Depression Test: What Can It Tell You?

If you’ve been experiencing depression symptoms, a number of easy self-tests can help put you on the road to wellness. And now, a blood test can help lead physicians to the right depression medication for you.

depression test

The thought process involved in taking a depression test (see links in story) can help us determine whether we're just "down in the dumps"—or need to reach out for help.

© Hans Slegers | Dreamstime.com

If you’ve been feeling down in the dumps for a while, and especially if you have thoughts of suicide, it’s time to visit your doctor or a mental health care professional. (If you’re feeling really hopeless, don’t hesitate to visit your nearest emergency room or urgent care center.) Most of us do hit periods of feeling “blue.” If you find yourself in that state, you might consider taking a simple depression test.

In March 2017, research at UT Southwestern Medical Center revealed blood tests as a step in treatment of depression. “For the first time,” reported Science Daily, “doctors can determine which medication is more likely to help a patient overcome depression, according to research that pushes the medical field beyond what has essentially been a guessing game of prescribing antidepressants.”

The research demonstrated that a simple finger-prick blood test measuring C-reactive protein (DRP) can lead doctors to the medication “more likely to work” than others. “Utilizing this test in clinical visits could lead to a significant boost in the success rate of depressed patients who commonly struggle to find effective treatments,” according to the report.

Yet when we think of the term “depression test,” we think first of questionnaire-type exercises that help physicians get a handle on whether we’re depressed—and how severe the depression may be. As such, several depression test options are available, some designed to be filled out privately, others that are meant to be filled out by a health care professional working with you.

Some tests can help indicate whether or not you’re likely to suffer from depression, while others can help determine how severe your depression is—or whether you might suffer from a specific type of depression, such as bipolar disorder or seasonal affective disorder (SAD). Which depression test might work for you?

At-Home Depression Test

Have you asked yourself, “Am I depressed?” If so, try this simple self-test (click on link):

Free Depression Test

If you check off at least five items on this list and you’ve been experiencing these symptoms for at least two weeks, that’s a sign of depression.

Zung Self-Rating Depression Scale

Another way to figure out whether your feelings are normal, a matter of being “down in the dumps,” or a sign that something more serious might be going on is to take the Zung Self-Rating Depression Scale test. Click here to access the test:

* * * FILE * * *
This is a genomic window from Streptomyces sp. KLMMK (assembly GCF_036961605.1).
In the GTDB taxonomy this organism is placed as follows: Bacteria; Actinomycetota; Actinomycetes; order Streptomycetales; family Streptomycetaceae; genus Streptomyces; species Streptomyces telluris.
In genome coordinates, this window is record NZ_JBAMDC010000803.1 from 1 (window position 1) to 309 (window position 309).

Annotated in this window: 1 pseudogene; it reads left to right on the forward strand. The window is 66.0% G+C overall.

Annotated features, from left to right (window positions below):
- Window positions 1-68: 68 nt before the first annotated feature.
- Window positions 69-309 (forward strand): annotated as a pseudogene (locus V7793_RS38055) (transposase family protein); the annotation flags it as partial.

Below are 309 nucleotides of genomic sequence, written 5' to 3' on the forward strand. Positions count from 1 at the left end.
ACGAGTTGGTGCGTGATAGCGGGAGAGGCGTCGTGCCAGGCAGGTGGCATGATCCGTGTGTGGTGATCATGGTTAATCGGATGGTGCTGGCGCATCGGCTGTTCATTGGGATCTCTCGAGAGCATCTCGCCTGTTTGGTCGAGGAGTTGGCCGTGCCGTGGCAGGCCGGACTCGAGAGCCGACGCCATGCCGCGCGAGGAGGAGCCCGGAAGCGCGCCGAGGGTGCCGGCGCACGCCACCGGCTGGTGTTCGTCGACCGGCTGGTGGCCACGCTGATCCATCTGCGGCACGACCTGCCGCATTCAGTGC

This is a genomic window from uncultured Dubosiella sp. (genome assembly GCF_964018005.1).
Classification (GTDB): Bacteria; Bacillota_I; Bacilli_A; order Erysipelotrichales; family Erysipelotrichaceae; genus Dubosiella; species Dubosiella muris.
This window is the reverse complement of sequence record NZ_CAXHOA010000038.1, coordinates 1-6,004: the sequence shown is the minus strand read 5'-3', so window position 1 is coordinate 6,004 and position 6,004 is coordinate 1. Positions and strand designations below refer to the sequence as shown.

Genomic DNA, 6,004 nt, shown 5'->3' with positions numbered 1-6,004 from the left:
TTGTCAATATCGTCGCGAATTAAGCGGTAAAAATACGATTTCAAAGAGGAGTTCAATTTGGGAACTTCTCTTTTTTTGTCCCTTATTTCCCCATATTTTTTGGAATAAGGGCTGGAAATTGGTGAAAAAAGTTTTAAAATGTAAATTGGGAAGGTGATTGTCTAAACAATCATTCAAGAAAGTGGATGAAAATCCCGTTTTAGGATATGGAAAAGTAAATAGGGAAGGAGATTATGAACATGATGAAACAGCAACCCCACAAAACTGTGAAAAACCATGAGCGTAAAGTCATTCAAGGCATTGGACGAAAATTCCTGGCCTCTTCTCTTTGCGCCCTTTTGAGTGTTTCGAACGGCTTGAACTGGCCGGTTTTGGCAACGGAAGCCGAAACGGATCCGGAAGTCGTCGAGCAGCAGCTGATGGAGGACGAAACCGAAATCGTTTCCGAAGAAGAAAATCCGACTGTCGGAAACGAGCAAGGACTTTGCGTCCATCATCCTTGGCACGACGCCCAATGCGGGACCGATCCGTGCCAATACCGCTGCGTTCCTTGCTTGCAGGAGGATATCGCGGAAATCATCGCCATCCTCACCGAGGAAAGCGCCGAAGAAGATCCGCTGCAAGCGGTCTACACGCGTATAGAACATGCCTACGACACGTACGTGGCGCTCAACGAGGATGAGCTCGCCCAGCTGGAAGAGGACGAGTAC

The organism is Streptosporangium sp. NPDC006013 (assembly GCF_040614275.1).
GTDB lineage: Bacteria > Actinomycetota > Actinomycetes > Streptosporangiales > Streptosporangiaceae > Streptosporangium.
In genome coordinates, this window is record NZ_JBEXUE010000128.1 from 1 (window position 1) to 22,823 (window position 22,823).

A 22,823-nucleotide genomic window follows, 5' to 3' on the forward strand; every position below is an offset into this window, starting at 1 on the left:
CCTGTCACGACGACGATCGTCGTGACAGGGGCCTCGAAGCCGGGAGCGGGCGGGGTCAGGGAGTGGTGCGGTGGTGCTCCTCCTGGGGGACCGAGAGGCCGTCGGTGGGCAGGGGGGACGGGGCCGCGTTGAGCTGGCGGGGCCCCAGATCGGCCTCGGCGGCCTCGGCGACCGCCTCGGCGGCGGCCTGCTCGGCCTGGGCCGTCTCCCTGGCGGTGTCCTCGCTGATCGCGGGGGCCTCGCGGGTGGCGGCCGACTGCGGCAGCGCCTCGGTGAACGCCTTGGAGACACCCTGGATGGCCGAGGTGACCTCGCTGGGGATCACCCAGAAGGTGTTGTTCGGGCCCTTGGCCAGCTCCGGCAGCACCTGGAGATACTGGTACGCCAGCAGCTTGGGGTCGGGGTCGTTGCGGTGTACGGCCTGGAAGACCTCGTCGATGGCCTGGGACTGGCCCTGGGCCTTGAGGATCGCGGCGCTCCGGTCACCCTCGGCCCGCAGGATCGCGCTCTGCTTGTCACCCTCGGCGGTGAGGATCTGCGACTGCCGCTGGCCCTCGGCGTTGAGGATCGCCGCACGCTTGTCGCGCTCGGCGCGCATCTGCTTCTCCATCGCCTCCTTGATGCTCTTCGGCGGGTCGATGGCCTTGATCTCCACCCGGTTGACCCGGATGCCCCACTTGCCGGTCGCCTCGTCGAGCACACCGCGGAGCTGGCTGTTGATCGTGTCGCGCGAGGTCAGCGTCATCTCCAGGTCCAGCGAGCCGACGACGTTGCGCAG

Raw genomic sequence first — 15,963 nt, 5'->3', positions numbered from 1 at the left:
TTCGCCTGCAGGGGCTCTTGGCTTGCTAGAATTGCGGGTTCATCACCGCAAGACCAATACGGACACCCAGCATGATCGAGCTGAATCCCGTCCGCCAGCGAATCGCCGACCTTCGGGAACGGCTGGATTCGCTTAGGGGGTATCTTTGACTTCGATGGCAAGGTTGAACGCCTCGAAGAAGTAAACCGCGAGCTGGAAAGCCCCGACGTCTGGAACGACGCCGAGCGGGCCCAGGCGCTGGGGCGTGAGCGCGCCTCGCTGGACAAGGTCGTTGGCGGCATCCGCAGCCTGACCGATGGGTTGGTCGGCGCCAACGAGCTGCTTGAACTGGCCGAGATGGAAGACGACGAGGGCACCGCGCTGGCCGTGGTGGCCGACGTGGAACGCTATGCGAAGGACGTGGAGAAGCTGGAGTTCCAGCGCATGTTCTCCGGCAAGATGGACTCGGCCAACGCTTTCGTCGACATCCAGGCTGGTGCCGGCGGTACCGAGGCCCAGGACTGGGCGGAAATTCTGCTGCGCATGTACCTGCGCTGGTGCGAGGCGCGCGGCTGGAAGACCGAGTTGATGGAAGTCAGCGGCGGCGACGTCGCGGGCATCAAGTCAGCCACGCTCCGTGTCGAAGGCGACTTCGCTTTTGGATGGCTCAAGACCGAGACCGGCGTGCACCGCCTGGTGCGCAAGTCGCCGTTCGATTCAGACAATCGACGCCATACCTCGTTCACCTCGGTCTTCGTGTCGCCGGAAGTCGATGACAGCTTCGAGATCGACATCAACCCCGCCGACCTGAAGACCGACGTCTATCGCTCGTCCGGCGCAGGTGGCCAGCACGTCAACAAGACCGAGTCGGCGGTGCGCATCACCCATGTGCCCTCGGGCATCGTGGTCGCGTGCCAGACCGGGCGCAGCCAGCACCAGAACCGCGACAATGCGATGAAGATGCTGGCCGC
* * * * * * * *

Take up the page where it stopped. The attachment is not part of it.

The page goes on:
Zung Self-Rating Depression Scale

The Zung Self-Rating Depression Scale is designed to help identify not only the presence of depression but also how severe that depression may be. If you score over 50 in this test, you should see a health care professional. Consider taking your results with you to your appointment to show your doctor.

(Keep in mind that this or any rating scale cannot diagnose depression, which is why it’s so important to have a full clinical evaluation. That said, rating scales can be helpful for assessing how severe your depression is at any given point, and then evaluating how well you’re responding to your treatment, whether it involves medications, psychology, meditation, exercise, or watchful waiting.)

Depression Test Options

When you visit your healthcare professional for suspected depression, he or she might order several additional tests. As mentioned above, a blood test may be in order—one that can reveal whether you’re suffering from a condition other than depression that might actually be contributing to your depression. For example, the following blood tests can detect medical conditions that can cause depression symptoms:

  • Levels of hormones, such as thyroid hormone
  • Infection, such as Lyme disease or HIV
  • Levels of medications or illicit drugs
  • Blood sugar (glucose) levels
  • Liver and kidney function tests
  • Complete blood count (CBC)
  • Levels of vitamins and minerals such as B12, folate, calcium, and vitamin D
  • Test for inflammatory problems such as erythrocyte sedimentation rate (ESR)

Less commonly, people with symptoms of depression may be given brain scans, cardiovascular testing, neuropsychological testing, or a sleep study to rule out diseases that may mimic or contribute to depression.

For further reading:


Originally posted in May 2016 and updated.

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